And not in the least bit green whilst electricity generation remains non-renewable (although the transfer of pollution from cities has some benefit)
The CO2 output of electric cars is minute compared to petrol/diesel cars even though the electricity to power them has to be generated.

Exactly! the 2nd law of thermodynamics applies equally to power stations as to infernal combustion engines

Fossil fuel power stations are about 33% efficient for coal, rising to around 50% for gas; from which you can subtract electrical losses from transmission through to the charger and battery/cable/motor losses.

A modern car diesel is around 35% so the is in fact little if any difference.

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Re: BBC article on ludicrous cars

Postby PW » 3 Mar 2012, 10:49am

Performance cars? Been there, done that and grew up. :roll:
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Re: BBC article on ludicrous cars

Postby hubgearfreak » 3 Mar 2012, 12:43pm

kwackers wrote:I'd simply make black boxes compulsory.


spot on. which makes people's choice of cars an irrelavence - if the taxation system ensures that the polluter pays. i fail to see the need or desire to limit the choice of power:weight through legislative limits

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Re: BBC article on ludicrous cars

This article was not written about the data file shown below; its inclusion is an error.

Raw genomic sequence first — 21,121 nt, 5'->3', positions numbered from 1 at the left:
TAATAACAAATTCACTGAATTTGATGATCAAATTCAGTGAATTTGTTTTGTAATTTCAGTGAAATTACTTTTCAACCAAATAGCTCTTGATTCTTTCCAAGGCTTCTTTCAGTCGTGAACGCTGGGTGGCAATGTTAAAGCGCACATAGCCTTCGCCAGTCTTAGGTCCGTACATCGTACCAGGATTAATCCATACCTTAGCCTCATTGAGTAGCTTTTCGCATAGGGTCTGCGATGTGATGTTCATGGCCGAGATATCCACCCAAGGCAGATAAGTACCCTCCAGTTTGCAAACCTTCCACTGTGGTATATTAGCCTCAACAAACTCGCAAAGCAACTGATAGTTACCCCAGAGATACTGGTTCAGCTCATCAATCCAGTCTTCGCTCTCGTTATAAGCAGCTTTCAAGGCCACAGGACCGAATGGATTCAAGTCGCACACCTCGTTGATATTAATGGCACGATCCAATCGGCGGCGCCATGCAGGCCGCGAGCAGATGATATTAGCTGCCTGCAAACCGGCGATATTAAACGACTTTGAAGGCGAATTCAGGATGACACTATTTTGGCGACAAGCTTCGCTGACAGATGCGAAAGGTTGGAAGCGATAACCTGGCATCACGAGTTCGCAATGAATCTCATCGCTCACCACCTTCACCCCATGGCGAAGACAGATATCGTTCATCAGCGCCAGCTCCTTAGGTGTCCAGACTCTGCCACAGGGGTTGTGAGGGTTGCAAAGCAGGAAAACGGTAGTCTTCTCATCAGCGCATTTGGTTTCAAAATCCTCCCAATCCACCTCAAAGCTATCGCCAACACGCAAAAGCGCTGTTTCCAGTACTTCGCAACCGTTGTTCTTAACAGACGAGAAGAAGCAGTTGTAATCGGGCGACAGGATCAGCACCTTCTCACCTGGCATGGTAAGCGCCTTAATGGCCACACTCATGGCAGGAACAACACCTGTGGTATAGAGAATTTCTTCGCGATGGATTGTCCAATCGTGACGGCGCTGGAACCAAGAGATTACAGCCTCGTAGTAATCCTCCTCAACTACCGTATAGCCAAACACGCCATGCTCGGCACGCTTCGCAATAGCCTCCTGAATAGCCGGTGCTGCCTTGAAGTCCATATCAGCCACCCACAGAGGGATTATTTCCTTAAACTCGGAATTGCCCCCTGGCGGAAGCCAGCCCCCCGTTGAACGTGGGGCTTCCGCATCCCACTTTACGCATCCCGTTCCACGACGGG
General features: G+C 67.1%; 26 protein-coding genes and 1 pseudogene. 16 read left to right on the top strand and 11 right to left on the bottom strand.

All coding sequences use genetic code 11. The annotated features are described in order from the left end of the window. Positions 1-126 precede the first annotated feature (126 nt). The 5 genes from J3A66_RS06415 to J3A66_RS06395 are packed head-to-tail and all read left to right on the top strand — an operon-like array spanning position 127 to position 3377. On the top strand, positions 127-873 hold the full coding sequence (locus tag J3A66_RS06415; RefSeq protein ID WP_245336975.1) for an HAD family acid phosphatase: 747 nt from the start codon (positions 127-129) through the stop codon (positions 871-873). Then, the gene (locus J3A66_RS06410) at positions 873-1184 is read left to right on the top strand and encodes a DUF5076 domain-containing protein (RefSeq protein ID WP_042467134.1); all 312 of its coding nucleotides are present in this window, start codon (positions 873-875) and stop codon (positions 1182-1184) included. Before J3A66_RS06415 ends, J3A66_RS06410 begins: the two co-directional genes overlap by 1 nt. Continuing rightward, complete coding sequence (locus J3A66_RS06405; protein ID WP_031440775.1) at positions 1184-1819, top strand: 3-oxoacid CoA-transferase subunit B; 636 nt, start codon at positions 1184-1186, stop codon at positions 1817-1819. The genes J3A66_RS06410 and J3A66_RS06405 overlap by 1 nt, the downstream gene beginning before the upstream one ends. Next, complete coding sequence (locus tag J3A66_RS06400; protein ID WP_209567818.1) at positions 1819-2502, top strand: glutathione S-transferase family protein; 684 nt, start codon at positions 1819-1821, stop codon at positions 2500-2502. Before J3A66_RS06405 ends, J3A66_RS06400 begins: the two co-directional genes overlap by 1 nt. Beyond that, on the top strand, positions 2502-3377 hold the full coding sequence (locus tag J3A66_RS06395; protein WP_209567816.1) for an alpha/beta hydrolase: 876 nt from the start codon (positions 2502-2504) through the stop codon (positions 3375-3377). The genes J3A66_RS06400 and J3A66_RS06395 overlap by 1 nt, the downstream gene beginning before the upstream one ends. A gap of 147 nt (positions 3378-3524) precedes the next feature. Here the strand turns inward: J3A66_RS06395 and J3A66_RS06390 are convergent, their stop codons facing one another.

Postby hubgearfreak » 3 Mar 2012, 12:47pm

Cunobelin wrote:However this is about selling the electric car
As a concept these may have a significant potential


when electricity can be produced without pollution or danger, then maybe. until that utopian dream comes along, i don't see their potential

Mick F wrote:The CO2 output of electric cars is minute compared to petrol/diesel cars


would you care to back up that outrageous claim with an independant and respectable reference? because it sounds unlikely to my understanding of basic physics

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Re: BBC article on ludicrous cars

Postby pete75 » 3 Mar 2012, 1:33pm

A question to the OP and others making similar claims . Have you any evidence that Alex Wotke injures and kills people on the roads or drives dangerously? If you haven't I'd shut up - the man is obviously wealthy enough to afford an action for libel.

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Re: BBC article on ludicrous cars

Postby kwackers » 3 Mar 2012, 2:40pm

philg wrote:Fossil fuel power stations are about 33% efficient for coal, rising to around 50% for gas; from which you can subtract electrical losses from transmission through to the charger and battery/cable/motor losses.

A modern car diesel is around 35% so the is in fact little if any difference.

For *any* form of fuel a power station is much more efficient than a car engine. Which suggests we should be burning that fuel in a power station - not squandering it in cars!

In the interests of fairness, whilst you're dealing with losses in the electrical system don't forget to do the same for the diesel car. Those tyres don't get warm for no reason... Diesel cars are also pretty heavy and have no mechanism for recovering energy lost due to braking.

The real problem with electric cars is the demands they put on the grid. They'll simply push the price of electricity up and it'll end up being a cost born mainly by the poor in society. That's not to say there's no place for lightweight, low powered electrical vehicles, just that as a replacement for the modern car I think they're a bad idea.